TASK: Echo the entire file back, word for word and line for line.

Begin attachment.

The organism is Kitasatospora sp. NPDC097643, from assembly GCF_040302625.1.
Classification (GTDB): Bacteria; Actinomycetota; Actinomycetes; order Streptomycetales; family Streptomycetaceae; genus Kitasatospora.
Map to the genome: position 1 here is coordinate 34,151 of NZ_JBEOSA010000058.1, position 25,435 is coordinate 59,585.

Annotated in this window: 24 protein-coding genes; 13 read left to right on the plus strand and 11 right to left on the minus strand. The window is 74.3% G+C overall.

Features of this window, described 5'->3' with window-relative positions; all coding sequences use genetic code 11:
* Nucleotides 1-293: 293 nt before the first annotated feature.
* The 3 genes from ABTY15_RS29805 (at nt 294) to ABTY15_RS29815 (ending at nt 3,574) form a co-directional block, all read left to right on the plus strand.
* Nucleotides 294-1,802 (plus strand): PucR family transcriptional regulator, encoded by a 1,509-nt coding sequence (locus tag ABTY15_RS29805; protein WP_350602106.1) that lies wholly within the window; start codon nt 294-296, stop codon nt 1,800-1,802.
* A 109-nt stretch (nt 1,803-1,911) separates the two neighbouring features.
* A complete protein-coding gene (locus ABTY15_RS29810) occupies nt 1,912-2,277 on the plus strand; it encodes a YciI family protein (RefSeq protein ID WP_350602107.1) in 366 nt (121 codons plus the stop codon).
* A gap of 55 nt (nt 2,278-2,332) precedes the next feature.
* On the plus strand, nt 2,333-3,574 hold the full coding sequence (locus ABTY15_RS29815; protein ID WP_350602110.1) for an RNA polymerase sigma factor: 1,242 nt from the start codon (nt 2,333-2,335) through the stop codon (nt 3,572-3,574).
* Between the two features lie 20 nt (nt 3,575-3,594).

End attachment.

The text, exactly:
The organism is Kitasatospora sp. NPDC097643, from assembly GCF_040302625.1.
Classification (GTDB): Bacteria; Actinomycetota; Actinomycetes; order Streptomycetales; family Streptomycetaceae; genus Kitasatospora.
Map to the genome: position 1 here is coordinate 34,151 of NZ_JBEOSA010000058.1, position 25,435 is coordinate 59,585.

Annotated in this window: 24 protein-coding genes; 13 read left to right on the plus strand and 11 right to left on the minus strand. The window is 74.3% G+C overall.

Features of this window, described 5'->3' with window-relative positions; all coding sequences use genetic code 11:
* Nucleotides 1-293: 293 nt before the first annotated feature.
* The 3 genes from ABTY15_RS29805 (at nt 294) to ABTY15_RS29815 (ending at nt 3,574) form a co-directional block, all read left to right on the plus strand.
* Nucleotides 294-1,802 (plus strand): PucR family transcriptional regulator, encoded by a 1,509-nt coding sequence (locus tag ABTY15_RS29805; protein WP_350602106.1) that lies wholly within the window; start codon nt 294-296, stop codon nt 1,800-1,802.
* A 109-nt stretch (nt 1,803-1,911) separates the two neighbouring features.
* A complete protein-coding gene (locus ABTY15_RS29810) occupies nt 1,912-2,277 on the plus strand; it encodes a YciI family protein (RefSeq protein ID WP_350602107.1) in 366 nt (121 codons plus the stop codon).
* A gap of 55 nt (nt 2,278-2,332) precedes the next feature.
* On the plus strand, nt 2,333-3,574 hold the full coding sequence (locus ABTY15_RS29815; protein ID WP_350602110.1) for an RNA polymerase sigma factor: 1,242 nt from the start codon (nt 2,333-2,335) through the stop codon (nt 3,572-3,574).
* Between the two features lie 20 nt (nt 3,575-3,594).